This had a curious psychological effect. In December Time reported, “With the price of bread running into billions a loaf the German people have had to get used to counting in thousands of billions. This, according to some German physicians, brought on a new nervous disease known as ‘zero stroke,’ or ‘cipher stroke,'” a “desire to write endless rows of [zeros] and engage in computations more involved than the most difficult problems in logarithms.”

Human minds are not made to comprehend such large numbers. Foreign minister Walther Rathenau called it the “delirium of milliards”: “What is a milliard? Does a wood contain a milliard leaves? Are there a milliard blades of grass in a meadow? Who knows? If the Tiergarten were to be cleared and wheat sown upon its surface, how many stalks would grow?”

Fortunately the madness was stemmed with the introduction of a new currency — in 1924 one could exchange a trillion of the old marks for a single new Rentenmark, and the economy was finally stabilized.

Scoop

Cleveland Press reporter John Raper took a vacation in New Mexico in 1944 and came back with a sensational story — he had discovered a “mystery city” there, a closely policed community at work on some top-secret project northwest of Santa Fe.

Uncle Sam has placed this in charge of two men. The man who commands the soldiers, who sees that the garbage and rubbish are collected, the streets kept up, the electric light plan and the waterworks functioning and all other metropolitan work operating smoothly is a Col. Somebody. I don’t know his name, but it isn’t so important because the Mr. Big of the city is a college professor, Dr. J. Robert Oppenheimer, called ‘the Second Einstein’ by the newspapers of the west coast. …

It is the work of Prof. Oppenheimer and the hundreds of men and women in his laboratories and shops that makes Los Alamos such a carefully guarded city. All the residents will be obliged to remain there for the duration and for six months thereafter and it seems quite probable that many of them don’t know much more about what is being done than you do.

Apparently Raper had driven into the compound to investigate but was escorted closely and allowed to see nothing. He told curious New Mexicans, “I don’t know a bit more about it than I did before I went.” Santa Fe residents whispered that Oppenheimer was building some sort of chemical weapon, an explosive, or “a beam that will cause the motors to stop so that German planes will drop from the skies as though they were paving blocks.” But all of this appeared to be rumor.

Raper published his story in the newspaper on March 13. It provoked an immediate stir among the Manhattan Project authorities, who quashed a followup story in TIME and briefly considered having Raper drafted into the Pacific Theater. But ultimately nothing came of it, and no Axis spy seems to have pursued it. American Institute of Physics science historian Alex Wellerstein discusses the story, and provides the full text with its lurid illustrations, on his Restricted Data blog.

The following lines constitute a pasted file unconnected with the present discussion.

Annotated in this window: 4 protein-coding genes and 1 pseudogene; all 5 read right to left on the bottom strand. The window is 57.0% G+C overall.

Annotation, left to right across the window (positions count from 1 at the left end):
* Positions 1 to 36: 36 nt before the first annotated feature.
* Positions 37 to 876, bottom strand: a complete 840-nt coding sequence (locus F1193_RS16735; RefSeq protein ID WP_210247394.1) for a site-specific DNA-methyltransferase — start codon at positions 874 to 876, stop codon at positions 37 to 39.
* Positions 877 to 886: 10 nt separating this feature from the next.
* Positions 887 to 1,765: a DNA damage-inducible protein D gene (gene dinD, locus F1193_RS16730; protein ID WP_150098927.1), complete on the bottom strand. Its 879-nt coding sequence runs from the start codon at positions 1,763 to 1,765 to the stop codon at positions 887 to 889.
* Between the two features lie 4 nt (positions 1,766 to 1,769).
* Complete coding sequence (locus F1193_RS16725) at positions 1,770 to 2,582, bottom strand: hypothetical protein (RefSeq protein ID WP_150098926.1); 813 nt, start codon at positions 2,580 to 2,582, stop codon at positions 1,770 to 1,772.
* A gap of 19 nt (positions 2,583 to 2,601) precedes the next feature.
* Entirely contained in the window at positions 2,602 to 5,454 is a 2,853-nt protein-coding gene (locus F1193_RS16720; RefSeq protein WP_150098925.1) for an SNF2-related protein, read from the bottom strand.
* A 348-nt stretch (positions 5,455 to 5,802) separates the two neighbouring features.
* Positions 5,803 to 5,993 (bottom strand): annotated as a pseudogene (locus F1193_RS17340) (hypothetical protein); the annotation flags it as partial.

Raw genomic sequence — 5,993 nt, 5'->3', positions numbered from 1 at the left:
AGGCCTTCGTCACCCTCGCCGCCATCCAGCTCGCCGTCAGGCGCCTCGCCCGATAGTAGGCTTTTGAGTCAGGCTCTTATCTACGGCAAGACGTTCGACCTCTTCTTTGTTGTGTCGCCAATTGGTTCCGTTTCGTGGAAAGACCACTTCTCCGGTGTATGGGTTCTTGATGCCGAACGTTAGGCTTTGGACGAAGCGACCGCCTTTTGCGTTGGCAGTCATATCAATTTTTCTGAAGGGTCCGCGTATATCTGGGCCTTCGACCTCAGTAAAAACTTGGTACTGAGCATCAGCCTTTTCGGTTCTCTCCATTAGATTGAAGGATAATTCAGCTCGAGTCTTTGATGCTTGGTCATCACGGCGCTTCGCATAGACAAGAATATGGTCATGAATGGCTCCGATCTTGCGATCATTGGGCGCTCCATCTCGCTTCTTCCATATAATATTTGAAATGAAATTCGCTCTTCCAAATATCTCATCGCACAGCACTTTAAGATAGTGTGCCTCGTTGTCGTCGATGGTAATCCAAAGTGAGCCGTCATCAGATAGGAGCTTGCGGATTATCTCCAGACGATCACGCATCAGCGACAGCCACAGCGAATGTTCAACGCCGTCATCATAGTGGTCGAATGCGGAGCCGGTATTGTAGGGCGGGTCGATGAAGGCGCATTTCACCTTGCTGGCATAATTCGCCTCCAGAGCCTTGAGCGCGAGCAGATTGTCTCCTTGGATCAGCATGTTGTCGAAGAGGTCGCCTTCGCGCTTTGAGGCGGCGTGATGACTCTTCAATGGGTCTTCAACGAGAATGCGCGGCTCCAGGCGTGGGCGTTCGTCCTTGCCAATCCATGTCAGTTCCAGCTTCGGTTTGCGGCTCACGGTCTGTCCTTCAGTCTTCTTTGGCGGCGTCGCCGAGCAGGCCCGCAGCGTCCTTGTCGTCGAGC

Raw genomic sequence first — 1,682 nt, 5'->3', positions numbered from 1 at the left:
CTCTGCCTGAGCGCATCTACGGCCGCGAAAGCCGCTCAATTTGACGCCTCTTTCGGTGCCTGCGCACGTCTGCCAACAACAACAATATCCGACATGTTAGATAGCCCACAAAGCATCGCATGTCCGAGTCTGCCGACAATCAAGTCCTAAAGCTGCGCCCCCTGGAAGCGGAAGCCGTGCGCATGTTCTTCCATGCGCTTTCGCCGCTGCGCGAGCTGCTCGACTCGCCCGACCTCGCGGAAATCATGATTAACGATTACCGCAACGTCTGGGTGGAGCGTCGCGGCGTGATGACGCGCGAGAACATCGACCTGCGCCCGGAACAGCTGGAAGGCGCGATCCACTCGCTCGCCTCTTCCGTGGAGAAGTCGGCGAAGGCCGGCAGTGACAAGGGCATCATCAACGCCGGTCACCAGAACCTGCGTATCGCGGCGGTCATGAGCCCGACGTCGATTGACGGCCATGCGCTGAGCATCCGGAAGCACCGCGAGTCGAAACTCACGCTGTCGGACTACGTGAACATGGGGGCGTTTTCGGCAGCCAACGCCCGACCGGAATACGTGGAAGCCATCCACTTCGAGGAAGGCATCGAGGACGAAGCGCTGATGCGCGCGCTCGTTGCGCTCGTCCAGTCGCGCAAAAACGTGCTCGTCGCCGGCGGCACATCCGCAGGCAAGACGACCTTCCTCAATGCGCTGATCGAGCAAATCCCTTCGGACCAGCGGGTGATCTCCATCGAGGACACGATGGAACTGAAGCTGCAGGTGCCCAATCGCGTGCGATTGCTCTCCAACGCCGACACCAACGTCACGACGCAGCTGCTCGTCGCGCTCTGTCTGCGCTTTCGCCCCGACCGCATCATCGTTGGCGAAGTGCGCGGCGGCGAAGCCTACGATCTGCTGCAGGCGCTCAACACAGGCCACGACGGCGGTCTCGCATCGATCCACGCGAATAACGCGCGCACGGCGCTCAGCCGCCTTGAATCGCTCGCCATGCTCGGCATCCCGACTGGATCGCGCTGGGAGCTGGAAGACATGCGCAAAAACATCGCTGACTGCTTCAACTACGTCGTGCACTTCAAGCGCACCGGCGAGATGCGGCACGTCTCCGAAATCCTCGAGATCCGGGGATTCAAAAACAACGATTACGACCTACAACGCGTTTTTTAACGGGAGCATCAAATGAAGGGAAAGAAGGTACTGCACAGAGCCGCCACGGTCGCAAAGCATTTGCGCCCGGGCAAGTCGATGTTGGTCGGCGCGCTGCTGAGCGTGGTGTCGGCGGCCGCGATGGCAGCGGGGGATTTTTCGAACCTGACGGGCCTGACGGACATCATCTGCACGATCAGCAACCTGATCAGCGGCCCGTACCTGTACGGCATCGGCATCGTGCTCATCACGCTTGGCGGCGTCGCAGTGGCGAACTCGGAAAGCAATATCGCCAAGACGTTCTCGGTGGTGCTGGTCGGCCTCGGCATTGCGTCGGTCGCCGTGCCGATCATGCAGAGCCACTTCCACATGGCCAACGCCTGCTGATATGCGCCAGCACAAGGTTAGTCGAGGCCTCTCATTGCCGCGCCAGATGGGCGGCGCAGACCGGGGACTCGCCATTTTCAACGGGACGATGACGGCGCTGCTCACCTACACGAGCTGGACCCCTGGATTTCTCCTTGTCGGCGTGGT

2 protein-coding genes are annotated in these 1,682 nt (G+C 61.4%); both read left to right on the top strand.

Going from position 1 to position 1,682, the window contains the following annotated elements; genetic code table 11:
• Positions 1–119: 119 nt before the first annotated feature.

(Thanks, Larry.)

Honorable Prisoners

After John II of France was captured by the English in 1356, he paid 1 million gold crowns for his ransom and promised to pay 2 million more. As a guarantee he offered his son Louis as a hostage. When word came that Louis had escaped, John voluntarily returned to captivity in England, citing reasons of “good faith and honor.” He died there in 1364.

In 1916, after two years in a German prisoner-of-war camp, British Army captain Robert Campbell received word that his mother was dying of cancer. He wrote to Kaiser Wilhelm II asking permission to visit her, and was given two weeks’ leave on condition that he return afterward. Campbell went to England, spent a week with his dying mother, then returned to confinement in Germany, where he remained until the war ended.

“Captain Campbell was an officer, and he made a promise on his honor to go back,” said historian Richard Van Emden, who uncovered the episode while researching his book Meeting the Enemy. “Had he not turned up there would not have been any retribution on any other prisoners. What I think is more amazing is that the British Army let him go back to Germany.”

Sitting Protest

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German shipyard worker August Landmesser openly loved a Jewish woman under the gathering cloud of Nazism in the 1930s. He had joined the party hoping it would help him to find a job, but was expelled when he became engaged to Irma Eckler in 1935. Unwilling to renounce their love, the two were forbidden to marry, prevented from fleeing to Denmark in 1937, and eventually sent to concentration camps.

The photograph above was taken at the launch of the naval training vessel Horst Wessel on June 13, 1936, a year after their engagement. The man in the center, the only one not giving the Nazi salute, is believed to be Landmesser.